By GARDINER HARRIS
WASHINGTON — Federal officials and lawmakers, along with the drug industry and doctors’ groups, are rushing to find remedies for critical shortages of drugs to treat a number of life-threatening illnesses, including bacterial infection and several forms of cancer.
The proposed solutions, which include a national stockpile of cancer medicines and a nonprofit company that will import drugs and eventually make them, are still in the early or planning stages. But the sense of alarm is widespread.
“These shortages are just killing us,” said Dr. Michael Link, president of the American Society of Clinical Oncology, the nation’s largest alliance of cancer doctors. “These drugs save lives, and it’s unconscionable that medicines that cost a couple of bucks a vial are unavailable.”
So far this year, at least 180 drugs that are crucial for treating childhood leukemia, breast and colon cancer, infections and other diseases have been declared in short supply — a record number.
Prices for some have risen as much as twentyfold, and clinical trials for some experimental cures have been delayed because the studies must also offer older medicines that cannot be reliably provided.
On Wednesday, Dianne Nomikos, 65, went to M. D. Anderson Cancer Center in Houston for a 9 a.m. appointment to receive Doxil, a vital medicine for her ovarian cancer. She was told to go home and wait until new supplies arrived.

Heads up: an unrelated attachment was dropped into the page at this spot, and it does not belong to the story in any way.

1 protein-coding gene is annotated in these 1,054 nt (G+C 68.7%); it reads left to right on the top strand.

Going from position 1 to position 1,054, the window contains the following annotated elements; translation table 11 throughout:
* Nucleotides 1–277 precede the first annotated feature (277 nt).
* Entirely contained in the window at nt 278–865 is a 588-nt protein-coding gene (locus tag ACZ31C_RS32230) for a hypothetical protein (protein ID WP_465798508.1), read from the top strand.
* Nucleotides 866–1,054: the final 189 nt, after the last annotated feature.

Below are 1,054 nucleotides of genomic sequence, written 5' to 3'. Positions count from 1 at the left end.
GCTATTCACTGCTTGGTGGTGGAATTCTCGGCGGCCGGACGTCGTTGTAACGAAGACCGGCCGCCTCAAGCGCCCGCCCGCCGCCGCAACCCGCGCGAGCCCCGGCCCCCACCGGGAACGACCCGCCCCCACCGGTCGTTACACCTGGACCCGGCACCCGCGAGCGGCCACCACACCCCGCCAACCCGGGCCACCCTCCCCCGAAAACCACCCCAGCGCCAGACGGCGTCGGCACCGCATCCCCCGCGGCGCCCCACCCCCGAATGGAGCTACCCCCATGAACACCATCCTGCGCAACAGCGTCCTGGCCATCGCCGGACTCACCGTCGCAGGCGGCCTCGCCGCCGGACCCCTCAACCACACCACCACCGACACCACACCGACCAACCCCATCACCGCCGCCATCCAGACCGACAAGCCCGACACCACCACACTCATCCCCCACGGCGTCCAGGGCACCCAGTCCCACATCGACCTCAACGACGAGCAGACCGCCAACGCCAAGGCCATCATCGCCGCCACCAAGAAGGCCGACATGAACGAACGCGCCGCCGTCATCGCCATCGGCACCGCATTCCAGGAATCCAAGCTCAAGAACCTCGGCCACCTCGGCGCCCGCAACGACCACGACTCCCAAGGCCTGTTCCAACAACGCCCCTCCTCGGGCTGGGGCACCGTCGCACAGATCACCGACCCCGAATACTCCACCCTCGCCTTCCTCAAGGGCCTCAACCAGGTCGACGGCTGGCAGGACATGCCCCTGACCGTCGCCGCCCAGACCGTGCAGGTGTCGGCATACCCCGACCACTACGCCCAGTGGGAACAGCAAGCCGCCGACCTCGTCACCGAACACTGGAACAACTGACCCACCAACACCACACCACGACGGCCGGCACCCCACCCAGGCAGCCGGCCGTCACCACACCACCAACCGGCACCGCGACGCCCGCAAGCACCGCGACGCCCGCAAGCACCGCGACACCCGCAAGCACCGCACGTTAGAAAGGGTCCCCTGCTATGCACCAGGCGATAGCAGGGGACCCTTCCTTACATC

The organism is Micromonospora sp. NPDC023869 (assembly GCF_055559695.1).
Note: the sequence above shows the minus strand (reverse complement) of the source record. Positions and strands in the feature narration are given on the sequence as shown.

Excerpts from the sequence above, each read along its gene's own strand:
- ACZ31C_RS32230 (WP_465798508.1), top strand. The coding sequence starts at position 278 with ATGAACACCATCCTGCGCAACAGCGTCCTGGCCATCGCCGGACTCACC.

“My life is in jeopardy,” she said through tears in a telephone interview. “Without the drug, who knows what’s going to happen to me?”
The Obama administration is considering creating a government stockpile of crucial cancer medicines. The Centers for Disease Control and Prevention already stockpile antibiotics, antidotes and other drugs needed in the event of a terrorist attack or earthquake.
Under one plan, the government would store the dry ingredients for cancer drugs and, in the face of a shortage, distribute them to hospitals, where pharmacists could mix them into injectable compounds.
Dr. Richard Schilsky, a professor of medicine at the University of Chicago, said the number of cancers diagnosed in a year was easy to predict. “So we ought to be able to make a pretty good estimate of the grams required to treat every patient in the country in any given year,” he said.
Legislation proposed in both the House and the Senate would give the Food and Drug Administration the power to demand that drug makers give early warnings of possible supply disruptions. Senator Amy Klobuchar, Democrat of Minnesota, said the idea behind the bipartisan bill came after she found that the agency had prevented 38 shortages last year after getting early alerts of problems at drug makers.
“I can’t say the drug companies are excited” about the proposed legislation, she said in an interview. “But we need to give the F.D.A. more time.”
A group of leading oncologists has started a not-for-profit drug company that it hopes will soon be able to import supplies of some of the missing medicines. The company will eventually manufacture the drugs itself, according to Dr. George Tidmarsh, a pediatric oncologist and biotechnology entrepreneur who will lead it.
“We have a meeting with the F.D.A. next week,” Dr. Tidmarsh said. “This unfolding tragedy must stop, and right now.”
More than half the recent shortages have resulted because government or company inspectors found problems like microbial contamination that can be lethal on injection. Others have occurred because of capacity problems at drug plants or lack of interest because of low profits, according to the F.D.A.